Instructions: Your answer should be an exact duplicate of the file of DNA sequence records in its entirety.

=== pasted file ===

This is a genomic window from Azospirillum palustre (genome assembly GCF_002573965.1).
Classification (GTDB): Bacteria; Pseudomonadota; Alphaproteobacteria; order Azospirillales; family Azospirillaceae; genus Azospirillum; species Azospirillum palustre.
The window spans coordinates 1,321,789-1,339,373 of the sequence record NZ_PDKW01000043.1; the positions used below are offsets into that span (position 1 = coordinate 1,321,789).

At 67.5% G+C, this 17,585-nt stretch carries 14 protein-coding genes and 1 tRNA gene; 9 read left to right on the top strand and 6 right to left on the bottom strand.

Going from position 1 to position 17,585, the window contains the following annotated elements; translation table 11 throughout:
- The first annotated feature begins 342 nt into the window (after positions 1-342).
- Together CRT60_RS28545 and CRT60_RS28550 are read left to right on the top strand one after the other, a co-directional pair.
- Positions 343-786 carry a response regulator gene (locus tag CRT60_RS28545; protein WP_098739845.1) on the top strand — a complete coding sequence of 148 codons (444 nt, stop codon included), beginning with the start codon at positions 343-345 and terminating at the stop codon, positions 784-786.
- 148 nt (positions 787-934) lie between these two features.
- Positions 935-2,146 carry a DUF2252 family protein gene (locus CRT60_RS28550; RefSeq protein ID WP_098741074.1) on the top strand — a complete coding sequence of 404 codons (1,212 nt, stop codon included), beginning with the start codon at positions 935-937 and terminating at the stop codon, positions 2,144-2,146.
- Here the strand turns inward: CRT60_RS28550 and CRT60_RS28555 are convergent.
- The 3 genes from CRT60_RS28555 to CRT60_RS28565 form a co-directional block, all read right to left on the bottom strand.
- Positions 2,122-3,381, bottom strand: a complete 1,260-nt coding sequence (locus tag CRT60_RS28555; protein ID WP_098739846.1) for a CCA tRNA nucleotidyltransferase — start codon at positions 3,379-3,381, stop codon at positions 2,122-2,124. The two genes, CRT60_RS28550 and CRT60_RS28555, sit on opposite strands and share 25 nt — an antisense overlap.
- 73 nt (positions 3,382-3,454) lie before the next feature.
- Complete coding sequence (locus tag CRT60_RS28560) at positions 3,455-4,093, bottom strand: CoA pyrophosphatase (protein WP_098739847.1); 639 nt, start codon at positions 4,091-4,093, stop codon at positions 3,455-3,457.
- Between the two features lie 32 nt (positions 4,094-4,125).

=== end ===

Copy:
This is a genomic window from Azospirillum palustre (genome assembly GCF_002573965.1).
Classification (GTDB): Bacteria; Pseudomonadota; Alphaproteobacteria; order Azospirillales; family Azospirillaceae; genus Azospirillum; species Azospirillum palustre.
The window spans coordinates 1,321,789-1,339,373 of the sequence record NZ_PDKW01000043.1; the positions used below are offsets into that span (position 1 = coordinate 1,321,789).

At 67.5% G+C, this 17,585-nt stretch carries 14 protein-coding genes and 1 tRNA gene; 9 read left to right on the top strand and 6 right to left on the bottom strand.

Going from position 1 to position 17,585, the window contains the following annotated elements; translation table 11 throughout:
- The first annotated feature begins 342 nt into the window (after positions 1-342).
- Together CRT60_RS28545 and CRT60_RS28550 are read left to right on the top strand one after the other, a co-directional pair.
- Positions 343-786 carry a response regulator gene (locus tag CRT60_RS28545; protein WP_098739845.1) on the top strand — a complete coding sequence of 148 codons (444 nt, stop codon included), beginning with the start codon at positions 343-345 and terminating at the stop codon, positions 784-786.
- 148 nt (positions 787-934) lie between these two features.
- Positions 935-2,146 carry a DUF2252 family protein gene (locus CRT60_RS28550; RefSeq protein ID WP_098741074.1) on the top strand — a complete coding sequence of 404 codons (1,212 nt, stop codon included), beginning with the start codon at positions 935-937 and terminating at the stop codon, positions 2,144-2,146.
- Here the strand turns inward: CRT60_RS28550 and CRT60_RS28555 are convergent.
- The 3 genes from CRT60_RS28555 to CRT60_RS28565 form a co-directional block, all read right to left on the bottom strand.
- Positions 2,122-3,381, bottom strand: a complete 1,260-nt coding sequence (locus tag CRT60_RS28555; protein ID WP_098739846.1) for a CCA tRNA nucleotidyltransferase — start codon at positions 3,379-3,381, stop codon at positions 2,122-2,124. The two genes, CRT60_RS28550 and CRT60_RS28555, sit on opposite strands and share 25 nt — an antisense overlap.
- 73 nt (positions 3,382-3,454) lie before the next feature.
- Complete coding sequence (locus tag CRT60_RS28560) at positions 3,455-4,093, bottom strand: CoA pyrophosphatase (protein WP_098739847.1); 639 nt, start codon at positions 4,091-4,093, stop codon at positions 3,455-3,457.
- Between the two features lie 32 nt (positions 4,094-4,125).